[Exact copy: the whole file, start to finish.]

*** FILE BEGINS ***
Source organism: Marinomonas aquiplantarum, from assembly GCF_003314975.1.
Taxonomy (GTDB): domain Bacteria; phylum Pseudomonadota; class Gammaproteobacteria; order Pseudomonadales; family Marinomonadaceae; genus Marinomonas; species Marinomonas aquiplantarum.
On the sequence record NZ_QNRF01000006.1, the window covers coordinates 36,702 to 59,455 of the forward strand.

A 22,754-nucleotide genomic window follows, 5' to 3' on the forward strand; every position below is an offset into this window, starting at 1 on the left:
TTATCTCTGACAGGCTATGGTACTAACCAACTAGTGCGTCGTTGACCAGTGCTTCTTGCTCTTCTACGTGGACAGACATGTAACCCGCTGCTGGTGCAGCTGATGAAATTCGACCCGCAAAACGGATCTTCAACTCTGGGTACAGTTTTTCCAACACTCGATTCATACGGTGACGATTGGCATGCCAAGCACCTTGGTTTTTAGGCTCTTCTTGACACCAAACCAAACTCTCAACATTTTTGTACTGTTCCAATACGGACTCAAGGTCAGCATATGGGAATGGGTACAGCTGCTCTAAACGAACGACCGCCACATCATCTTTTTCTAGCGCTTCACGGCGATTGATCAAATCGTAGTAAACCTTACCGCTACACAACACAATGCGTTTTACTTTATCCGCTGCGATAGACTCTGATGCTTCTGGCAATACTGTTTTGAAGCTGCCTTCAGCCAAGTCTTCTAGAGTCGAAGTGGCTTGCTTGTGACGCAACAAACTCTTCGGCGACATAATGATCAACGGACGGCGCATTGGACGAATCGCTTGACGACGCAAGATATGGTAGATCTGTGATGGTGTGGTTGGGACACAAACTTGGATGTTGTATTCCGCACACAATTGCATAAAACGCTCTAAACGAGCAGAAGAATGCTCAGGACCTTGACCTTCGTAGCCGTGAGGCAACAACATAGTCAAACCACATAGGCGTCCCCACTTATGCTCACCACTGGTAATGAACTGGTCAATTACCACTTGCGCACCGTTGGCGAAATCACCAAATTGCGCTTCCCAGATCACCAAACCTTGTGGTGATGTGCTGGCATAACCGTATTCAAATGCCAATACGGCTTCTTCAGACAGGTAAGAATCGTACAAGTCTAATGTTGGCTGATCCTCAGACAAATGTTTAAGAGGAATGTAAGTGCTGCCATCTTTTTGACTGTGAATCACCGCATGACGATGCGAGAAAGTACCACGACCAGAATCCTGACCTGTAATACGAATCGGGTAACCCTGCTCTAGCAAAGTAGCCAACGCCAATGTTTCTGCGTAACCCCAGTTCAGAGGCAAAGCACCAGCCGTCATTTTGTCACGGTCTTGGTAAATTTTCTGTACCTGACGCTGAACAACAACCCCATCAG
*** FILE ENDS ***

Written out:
Source organism: Marinomonas aquiplantarum, from assembly GCF_003314975.1.
Taxonomy (GTDB): domain Bacteria; phylum Pseudomonadota; class Gammaproteobacteria; order Pseudomonadales; family Marinomonadaceae; genus Marinomonas; species Marinomonas aquiplantarum.
On the sequence record NZ_QNRF01000006.1, the window covers coordinates 36,702 to 59,455 of the forward strand.

A 22,754-nucleotide genomic window follows, 5' to 3' on the forward strand; every position below is an offset into this window, starting at 1 on the left:
TTATCTCTGACAGGCTATGGTACTAACCAACTAGTGCGTCGTTGACCAGTGCTTCTTGCTCTTCTACGTGGACAGACATGTAACCCGCTGCTGGTGCAGCTGATGAAATTCGACCCGCAAAACGGATCTTCAACTCTGGGTACAGTTTTTCCAACACTCGATTCATACGGTGACGATTGGCATGCCAAGCACCTTGGTTTTTAGGCTCTTCTTGACACCAAACCAAACTCTCAACATTTTTGTACTGTTCCAATACGGACTCAAGGTCAGCATATGGGAATGGGTACAGCTGCTCTAAACGAACGACCGCCACATCATCTTTTTCTAGCGCTTCACGGCGATTGATCAAATCGTAGTAAACCTTACCGCTACACAACACAATGCGTTTTACTTTATCCGCTGCGATAGACTCTGATGCTTCTGGCAATACTGTTTTGAAGCTGCCTTCAGCCAAGTCTTCTAGAGTCGAAGTGGCTTGCTTGTGACGCAACAAACTCTTCGGCGACATAATGATCAACGGACGGCGCATTGGACGAATCGCTTGACGACGCAAGATATGGTAGATCTGTGATGGTGTGGTTGGGACACAAACTTGGATGTTGTATTCCGCACACAATTGCATAAAACGCTCTAAACGAGCAGAAGAATGCTCAGGACCTTGACCTTCGTAGCCGTGAGGCAACAACATAGTCAAACCACATAGGCGTCCCCACTTATGCTCACCACTGGTAATGAACTGGTCAATTACCACTTGCGCACCGTTGGCGAAATCACCAAATTGCGCTTCCCAGATCACCAAACCTTGTGGTGATGTGCTGGCATAACCGTATTCAAATGCCAATACGGCTTCTTCAGACAGGTAAGAATCGTACAAGTCTAATGTTGGCTGATCCTCAGACAAATGTTTAAGAGGAATGTAAGTGCTGCCATCTTTTTGACTGTGAATCACCGCATGACGATGCGAGAAAGTACCACGACCAGAATCCTGACCTGTAATACGAATCGGGTAACCCTGCTCTAGCAAAGTAGCCAACGCCAATGTTTCTGCGTAACCCCAGTTCAGAGGCAAAGCACCAGCCGTCATTTTGTCACGGTCTTGGTAAATTTTCTGTACCTGACGCTGAACAACAACCCCATCAG